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The News That Matters about the Nuclear Industry

The nuclear bombing of Nagasaki

The day the bomb fell on Nagasaki BRIAN MCKENNA  The Globe and Mail Aug. 07 2014, The atomic bomb destined for the ancient trading port of Nagasaki was called Fat Man. Sister Regina McKenna, my grandfather’s sister, was close enough to ground zero to feel the death wind on her face. She might have preferred another name: Terror. Or, as the Japanese call it: Slaughter.

Nagasaki-bombed

August 9, 2014 Posted by | history, Japan, weapons and war | Leave a comment

Hiroshima Day – time to end the suicidal nuclear age

As the mayor of Hiroshima said last August on the anniversary of the bombings, “Nuclear energy and humankind cannot coexist.”  the nuclear age is a suicidal age. We’ve had several near misses Fukushima highlighted the dangers of accidents, and nuclear waste can never be truly safely stored.  This Aug. 6th, let us remember the victims of Hiroshima and Nagasaki, and let us finally get out from under the nuclear shadow. On Hiroshima-Nagasaki anniversary, let’s end the nuclear age http://www.guelphmercury.com/opinion/columns/article/772925–on-hiroshima-nagasaki-anniversary-let-s-end-the-nuclear-age  Darryl Lorenzo Wellington   Aug 04 2012 On the 67th anniversary of the bombings of Hiroshima and Nagasaki, we need to call an end to the nuclear experiment. At 8:15 a.m. on Aug. 6, 1945, the United States dropped an atomic bomb on Hiroshima, killing around 140,000 people. The death toll included men, women and children who died instantaneously, and thousands who died within months from the lingering radiation sickness. The U.S. attack on Nagasaki three days later took the lives of 75,000 more. To these numbers should be added the plight of the Hibakusha: survivors of the nuclear bombings. The Hibakusha, who suffered lifelong diseases, including cancer, have been unwavering in their demand to ban nuclear weapons. Hiroshima-Nagasaki Memorial Day is an occasion to ponder the destructive capacity of nuclear weapons, as well as the wisdom of all uses of nuclear energy — particularly given the spectre cast by the meltdown of the reactors in Fukushima, Japan, last year. Continue reading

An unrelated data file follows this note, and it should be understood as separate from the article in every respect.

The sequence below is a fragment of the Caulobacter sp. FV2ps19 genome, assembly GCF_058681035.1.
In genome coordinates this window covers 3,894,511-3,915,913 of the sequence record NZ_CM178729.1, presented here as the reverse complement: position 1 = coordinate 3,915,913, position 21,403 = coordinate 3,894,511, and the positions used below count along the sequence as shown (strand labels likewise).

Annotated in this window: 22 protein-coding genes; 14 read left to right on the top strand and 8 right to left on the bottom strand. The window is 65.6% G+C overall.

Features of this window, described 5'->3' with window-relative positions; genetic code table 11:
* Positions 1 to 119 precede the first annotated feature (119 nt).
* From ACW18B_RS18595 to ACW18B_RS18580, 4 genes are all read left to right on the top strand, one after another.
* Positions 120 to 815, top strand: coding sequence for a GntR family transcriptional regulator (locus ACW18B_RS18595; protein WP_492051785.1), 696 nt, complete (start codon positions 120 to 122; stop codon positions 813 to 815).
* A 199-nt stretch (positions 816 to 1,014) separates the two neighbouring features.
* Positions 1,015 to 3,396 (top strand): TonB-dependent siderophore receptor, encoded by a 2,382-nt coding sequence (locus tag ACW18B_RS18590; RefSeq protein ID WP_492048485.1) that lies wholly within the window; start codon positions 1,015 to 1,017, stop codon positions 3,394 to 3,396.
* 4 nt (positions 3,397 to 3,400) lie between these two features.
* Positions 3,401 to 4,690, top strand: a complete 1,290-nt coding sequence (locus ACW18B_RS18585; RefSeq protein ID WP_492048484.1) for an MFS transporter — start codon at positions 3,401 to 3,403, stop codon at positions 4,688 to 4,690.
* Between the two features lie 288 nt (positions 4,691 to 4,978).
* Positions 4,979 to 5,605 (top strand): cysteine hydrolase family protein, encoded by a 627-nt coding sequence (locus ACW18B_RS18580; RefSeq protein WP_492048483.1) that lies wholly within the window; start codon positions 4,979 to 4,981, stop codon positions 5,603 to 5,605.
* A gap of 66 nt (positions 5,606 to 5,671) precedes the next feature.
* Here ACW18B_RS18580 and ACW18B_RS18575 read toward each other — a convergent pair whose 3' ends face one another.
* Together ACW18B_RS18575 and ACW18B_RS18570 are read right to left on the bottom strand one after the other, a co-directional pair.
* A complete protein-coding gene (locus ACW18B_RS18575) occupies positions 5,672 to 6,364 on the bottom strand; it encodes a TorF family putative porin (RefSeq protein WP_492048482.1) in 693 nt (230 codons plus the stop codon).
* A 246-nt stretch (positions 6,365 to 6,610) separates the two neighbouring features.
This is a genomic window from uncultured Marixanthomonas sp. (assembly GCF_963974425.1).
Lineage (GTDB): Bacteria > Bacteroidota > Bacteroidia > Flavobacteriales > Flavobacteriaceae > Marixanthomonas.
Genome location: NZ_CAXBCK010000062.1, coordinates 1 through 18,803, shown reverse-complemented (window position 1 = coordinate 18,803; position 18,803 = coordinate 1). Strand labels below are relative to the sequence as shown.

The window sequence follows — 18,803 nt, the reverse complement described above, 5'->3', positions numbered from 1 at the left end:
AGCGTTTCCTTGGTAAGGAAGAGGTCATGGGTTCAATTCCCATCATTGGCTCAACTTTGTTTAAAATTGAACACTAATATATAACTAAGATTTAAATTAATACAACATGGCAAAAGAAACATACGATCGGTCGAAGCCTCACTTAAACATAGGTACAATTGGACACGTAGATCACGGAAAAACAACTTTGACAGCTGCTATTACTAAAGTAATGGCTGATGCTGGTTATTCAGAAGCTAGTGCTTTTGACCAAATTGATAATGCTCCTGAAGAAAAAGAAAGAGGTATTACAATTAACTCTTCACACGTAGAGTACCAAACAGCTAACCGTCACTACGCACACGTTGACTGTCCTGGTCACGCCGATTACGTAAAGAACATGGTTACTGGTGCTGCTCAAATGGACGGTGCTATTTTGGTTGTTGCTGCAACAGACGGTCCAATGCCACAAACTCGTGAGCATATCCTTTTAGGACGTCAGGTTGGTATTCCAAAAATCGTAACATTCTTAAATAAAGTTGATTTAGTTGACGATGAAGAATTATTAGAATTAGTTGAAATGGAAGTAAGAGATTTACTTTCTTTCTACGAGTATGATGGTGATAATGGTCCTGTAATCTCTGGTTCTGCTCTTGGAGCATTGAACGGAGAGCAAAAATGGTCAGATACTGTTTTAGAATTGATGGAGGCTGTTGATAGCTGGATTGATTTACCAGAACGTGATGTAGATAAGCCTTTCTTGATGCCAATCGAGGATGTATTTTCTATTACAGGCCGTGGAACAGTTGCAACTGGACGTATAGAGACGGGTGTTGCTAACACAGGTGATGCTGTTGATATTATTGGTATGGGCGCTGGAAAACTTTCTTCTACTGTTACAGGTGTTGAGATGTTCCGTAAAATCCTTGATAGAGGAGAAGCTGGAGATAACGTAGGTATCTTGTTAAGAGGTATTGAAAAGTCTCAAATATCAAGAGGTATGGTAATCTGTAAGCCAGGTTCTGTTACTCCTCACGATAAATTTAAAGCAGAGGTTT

August 4, 2014 Posted by | 2 WORLD, history | Leave a comment

China’s underground nuclear reactors

flag-ChinaThe Untold Story of China’s Forgotten Underground Nuclear Reactor, FP  BY JEFFREY LEWIS JULY 8, 2014 How social media and a little sleuthing turned up a Mao-era nuclear program. “……despite official secrecy about China’s production of plutonium for nuclear weapons, my colleague Catherine Dill and I discovered an underground nuclear reactor that China attempted to construct near Yichang in Hubei province during the 1960s and 1970s……..